After getting the arrangement of the song figured out, I moved into the phase of capturing good tones, trusting some of the refinement to be taken care of later in the mixing process. I was pretty happy with the guitar sounds, but the bass just wasn't happening. Since the Kemper worked so well for the guitar parts I figured I'd try the same approach with the bass. I grabbed pack of bass patches for the Kemper, plugged in and in fifteen minutes I landed on a much meatier bass tone that fit the song much better.
This may have been one of the smartest decisions I made with the track. If I had gone with the original bass tracks I imagine I would have spent much more time trying with EQ and compression on the bass tracks trying to get them to sit right with the drums. But by getting the tone right earlier in the process, it made mixing so much easier. The trick is to develop enough intuition for how basic tones will evolve with post-processing (EQ, compression, other effects) without worrying about them when the focus is on capturing performances.
As I hit each major milestone in the evolution of the song, I would bounce a mix to iTunes and listen to it later with undivided attention. The more I listened, the more I felt like the rhythm guitar part was too monochromatic. I loved the barking, aggressive sound I got with the opening chords but it was too fizzy sounding in other parts of the tune.
So back to Logic I went, opening up some new tracks in the hopes of finding some complimentary guitar tone. I went back to the Kemper and started fishing around for some kind of tone that was very different from what I had originally tracked. The original rhythm parts were done with a Peavey 5153 profile. What would the opposite of that be? How about a Vox AC 15? Maybe we'll add a little pitch-shifting and oh my I think we're onto something.
What started out as a big Eddie Van Halen-fest now had a little mid-80's Alex Lifeson injected into the mix and suddenly the tune exploded with so much more life. There was now wiry, ethereal counterpoint to the aggressive bite of the 5153.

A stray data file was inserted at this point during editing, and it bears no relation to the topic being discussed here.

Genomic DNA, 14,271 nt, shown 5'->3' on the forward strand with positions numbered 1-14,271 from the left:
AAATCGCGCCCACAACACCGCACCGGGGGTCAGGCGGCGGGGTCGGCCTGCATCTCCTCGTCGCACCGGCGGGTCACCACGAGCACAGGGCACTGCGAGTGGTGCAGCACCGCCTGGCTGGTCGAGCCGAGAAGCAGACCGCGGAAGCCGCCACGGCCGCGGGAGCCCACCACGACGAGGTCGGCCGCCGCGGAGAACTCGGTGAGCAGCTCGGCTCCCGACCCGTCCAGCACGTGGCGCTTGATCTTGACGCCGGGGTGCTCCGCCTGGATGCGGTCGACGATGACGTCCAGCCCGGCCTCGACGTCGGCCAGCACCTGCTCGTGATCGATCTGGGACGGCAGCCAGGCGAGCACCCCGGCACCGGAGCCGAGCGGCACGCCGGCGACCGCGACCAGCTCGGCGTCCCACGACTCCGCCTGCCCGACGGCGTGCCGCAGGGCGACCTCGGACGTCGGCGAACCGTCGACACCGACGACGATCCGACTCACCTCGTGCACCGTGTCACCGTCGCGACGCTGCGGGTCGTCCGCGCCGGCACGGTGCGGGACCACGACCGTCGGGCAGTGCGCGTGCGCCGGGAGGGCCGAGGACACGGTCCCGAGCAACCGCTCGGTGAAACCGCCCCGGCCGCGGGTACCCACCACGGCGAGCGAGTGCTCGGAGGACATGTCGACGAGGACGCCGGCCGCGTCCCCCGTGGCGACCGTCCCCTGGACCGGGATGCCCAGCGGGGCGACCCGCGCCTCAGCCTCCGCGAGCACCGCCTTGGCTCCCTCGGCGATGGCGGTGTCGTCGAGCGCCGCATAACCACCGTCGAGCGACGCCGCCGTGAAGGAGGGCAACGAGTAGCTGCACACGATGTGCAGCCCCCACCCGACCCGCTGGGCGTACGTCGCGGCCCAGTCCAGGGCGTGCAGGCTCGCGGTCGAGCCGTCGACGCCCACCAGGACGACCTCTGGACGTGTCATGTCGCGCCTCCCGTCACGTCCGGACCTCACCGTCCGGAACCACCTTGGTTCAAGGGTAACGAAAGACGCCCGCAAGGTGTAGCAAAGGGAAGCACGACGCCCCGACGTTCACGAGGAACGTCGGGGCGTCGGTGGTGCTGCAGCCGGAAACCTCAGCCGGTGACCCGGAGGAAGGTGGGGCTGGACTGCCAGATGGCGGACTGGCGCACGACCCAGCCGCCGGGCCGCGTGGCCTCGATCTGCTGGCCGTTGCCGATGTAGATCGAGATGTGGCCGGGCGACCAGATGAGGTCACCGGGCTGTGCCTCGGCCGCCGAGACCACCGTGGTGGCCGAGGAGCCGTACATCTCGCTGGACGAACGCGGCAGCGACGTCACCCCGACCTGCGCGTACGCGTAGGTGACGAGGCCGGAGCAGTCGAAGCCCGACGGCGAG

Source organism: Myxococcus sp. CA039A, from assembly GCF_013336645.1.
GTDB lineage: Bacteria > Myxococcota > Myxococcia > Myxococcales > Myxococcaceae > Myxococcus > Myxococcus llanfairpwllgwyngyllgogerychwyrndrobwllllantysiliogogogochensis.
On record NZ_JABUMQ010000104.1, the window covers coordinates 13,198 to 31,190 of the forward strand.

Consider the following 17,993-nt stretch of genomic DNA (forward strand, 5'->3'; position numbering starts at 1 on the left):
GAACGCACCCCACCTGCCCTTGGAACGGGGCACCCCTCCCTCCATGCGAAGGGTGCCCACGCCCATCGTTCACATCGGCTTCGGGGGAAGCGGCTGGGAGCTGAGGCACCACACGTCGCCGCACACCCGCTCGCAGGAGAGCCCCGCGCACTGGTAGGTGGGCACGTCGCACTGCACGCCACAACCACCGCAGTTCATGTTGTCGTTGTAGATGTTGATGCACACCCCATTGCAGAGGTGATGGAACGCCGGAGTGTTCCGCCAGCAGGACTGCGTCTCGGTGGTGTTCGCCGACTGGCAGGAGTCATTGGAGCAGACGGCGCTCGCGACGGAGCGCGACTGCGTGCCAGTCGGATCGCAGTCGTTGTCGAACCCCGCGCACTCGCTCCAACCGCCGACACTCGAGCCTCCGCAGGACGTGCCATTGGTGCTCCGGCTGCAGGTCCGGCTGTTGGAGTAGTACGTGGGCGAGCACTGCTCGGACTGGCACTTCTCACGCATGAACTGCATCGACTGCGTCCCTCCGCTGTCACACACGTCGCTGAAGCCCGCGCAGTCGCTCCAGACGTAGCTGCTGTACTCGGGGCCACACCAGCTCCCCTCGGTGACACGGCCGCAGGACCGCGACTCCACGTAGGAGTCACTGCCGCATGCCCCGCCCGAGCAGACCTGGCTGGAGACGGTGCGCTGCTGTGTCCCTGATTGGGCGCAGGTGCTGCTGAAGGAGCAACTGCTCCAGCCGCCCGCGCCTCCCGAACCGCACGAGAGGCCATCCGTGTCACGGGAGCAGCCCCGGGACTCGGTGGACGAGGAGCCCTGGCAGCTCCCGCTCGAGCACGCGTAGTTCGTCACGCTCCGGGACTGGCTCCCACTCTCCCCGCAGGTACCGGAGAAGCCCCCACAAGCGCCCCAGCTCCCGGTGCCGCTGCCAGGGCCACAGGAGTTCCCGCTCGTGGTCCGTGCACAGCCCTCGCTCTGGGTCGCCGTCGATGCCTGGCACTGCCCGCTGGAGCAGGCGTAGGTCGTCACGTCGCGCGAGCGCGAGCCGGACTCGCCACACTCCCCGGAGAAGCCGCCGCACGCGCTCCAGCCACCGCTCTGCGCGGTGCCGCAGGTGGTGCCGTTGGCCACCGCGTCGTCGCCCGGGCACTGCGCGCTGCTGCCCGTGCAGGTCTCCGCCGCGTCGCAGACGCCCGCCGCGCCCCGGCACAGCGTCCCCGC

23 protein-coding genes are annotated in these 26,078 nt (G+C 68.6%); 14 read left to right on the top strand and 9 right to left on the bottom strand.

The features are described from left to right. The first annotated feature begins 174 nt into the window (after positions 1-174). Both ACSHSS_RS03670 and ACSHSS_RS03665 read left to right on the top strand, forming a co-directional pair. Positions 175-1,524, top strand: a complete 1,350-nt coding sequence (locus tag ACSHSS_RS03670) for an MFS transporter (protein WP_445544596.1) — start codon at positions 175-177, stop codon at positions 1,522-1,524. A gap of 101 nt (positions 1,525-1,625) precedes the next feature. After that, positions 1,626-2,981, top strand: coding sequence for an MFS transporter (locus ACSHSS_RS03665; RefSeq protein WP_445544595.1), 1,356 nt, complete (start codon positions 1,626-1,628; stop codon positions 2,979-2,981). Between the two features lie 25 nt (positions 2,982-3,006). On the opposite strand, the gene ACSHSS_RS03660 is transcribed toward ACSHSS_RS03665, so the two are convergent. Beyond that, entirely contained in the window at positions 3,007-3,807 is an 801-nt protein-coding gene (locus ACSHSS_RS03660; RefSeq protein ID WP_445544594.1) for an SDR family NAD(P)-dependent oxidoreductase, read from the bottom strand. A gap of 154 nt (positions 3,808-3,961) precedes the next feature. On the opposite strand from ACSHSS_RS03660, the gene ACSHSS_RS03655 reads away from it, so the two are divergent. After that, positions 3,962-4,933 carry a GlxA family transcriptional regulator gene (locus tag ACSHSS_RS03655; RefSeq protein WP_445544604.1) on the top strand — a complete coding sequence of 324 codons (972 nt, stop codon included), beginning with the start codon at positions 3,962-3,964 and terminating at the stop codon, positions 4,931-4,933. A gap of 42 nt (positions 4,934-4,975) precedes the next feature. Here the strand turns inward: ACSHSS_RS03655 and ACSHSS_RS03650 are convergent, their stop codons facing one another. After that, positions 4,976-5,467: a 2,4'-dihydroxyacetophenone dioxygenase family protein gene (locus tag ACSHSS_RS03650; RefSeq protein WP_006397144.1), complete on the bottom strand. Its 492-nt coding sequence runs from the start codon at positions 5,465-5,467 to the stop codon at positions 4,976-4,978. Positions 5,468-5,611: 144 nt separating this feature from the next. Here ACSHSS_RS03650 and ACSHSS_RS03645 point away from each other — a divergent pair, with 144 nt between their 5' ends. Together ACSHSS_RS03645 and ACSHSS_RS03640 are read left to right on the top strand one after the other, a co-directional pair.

Editing and Tweaking
The recording phase was finished once I felt like I had tracks with good performances and good tone. Recording all of the parts "dry" (without effects) was extremely helpful in being able to hear the details of each part and listen critically.
Once these tracks were down it was time to move onto the polishing phase. Before jumping into mixing, I wanted to trim off the rough edges of what I'd captured so far. This next phase is where DAWs really shine—though it's also full of potential time-sucking pitfalls if one gets a little too obsessive.
One of my favorite features in Logic is the ability to synthesize a "comp", which is a composite track stitched-together from several takes. Each of those four-bar loops had several performances to choose from. For each of those little four-bar chunks I had several takes to choose from. I'd cycle each four-bar chunk, tweaking the comp until I had a performance I liked.
In some cases I could just select a single take as the best one for a given four-bar chunk. Other times I had to assemble these from parts of takes. Fortunately Logic's "quick-swipe comping" made this extremely easy.
Bouncing and Cutting
Once the comping was finished and I had chosen the best performances, I bounced all of the multi-take performances down to single-region audio tracks (hiding the original multi-take tracks). Then I applied Strip Silence to each of these to cut the regions apart, removing the quieter sections which tend to build up noise and various unwanted artifacts.
Then for each region I zoomed in and resized the region to the very beginning and end of audio, with a nice little cross-fade for each to avoid any "popping" artifacts.
After all that, there were still three or four little spots that needed the musical equivalent of Photoshop tweaks. These were a few bent notes that weren't quite in tune, or a few bass-notes that fell off the beat. Enter Logic's Flex Time and Flex Pitch tools.